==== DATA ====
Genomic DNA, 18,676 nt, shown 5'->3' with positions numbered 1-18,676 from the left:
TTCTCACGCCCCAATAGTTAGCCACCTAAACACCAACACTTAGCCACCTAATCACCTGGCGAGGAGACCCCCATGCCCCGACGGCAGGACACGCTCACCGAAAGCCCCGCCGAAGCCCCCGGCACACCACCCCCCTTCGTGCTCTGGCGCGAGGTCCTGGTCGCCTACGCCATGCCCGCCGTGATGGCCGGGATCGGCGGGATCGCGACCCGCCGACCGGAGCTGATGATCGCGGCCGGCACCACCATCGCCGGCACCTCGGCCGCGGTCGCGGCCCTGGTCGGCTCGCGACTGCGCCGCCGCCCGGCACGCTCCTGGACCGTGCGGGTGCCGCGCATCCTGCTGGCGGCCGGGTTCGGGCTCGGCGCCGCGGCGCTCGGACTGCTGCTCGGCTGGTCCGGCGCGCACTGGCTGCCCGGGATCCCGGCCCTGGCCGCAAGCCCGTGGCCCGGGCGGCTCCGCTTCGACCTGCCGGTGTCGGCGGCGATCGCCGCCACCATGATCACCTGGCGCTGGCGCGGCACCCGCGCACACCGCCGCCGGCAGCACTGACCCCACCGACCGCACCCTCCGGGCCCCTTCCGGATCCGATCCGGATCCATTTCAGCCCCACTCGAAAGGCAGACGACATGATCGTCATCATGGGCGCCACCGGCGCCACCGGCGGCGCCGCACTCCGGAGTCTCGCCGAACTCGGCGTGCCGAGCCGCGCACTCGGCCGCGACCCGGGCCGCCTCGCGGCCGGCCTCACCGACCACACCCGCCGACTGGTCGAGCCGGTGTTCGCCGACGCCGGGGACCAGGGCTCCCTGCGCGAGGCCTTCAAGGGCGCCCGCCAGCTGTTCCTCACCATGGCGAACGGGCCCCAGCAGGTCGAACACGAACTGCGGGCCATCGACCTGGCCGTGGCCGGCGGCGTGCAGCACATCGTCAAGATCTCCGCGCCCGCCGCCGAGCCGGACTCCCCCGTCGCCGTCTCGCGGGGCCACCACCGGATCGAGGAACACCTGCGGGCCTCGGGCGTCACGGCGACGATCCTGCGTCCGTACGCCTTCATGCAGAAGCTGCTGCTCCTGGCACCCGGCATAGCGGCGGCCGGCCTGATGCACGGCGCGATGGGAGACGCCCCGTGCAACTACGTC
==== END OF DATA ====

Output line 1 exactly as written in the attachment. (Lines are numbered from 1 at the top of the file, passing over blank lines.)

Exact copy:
Genomic DNA, 18,676 nt, shown 5'->3' with positions numbered 1-18,676 from the left: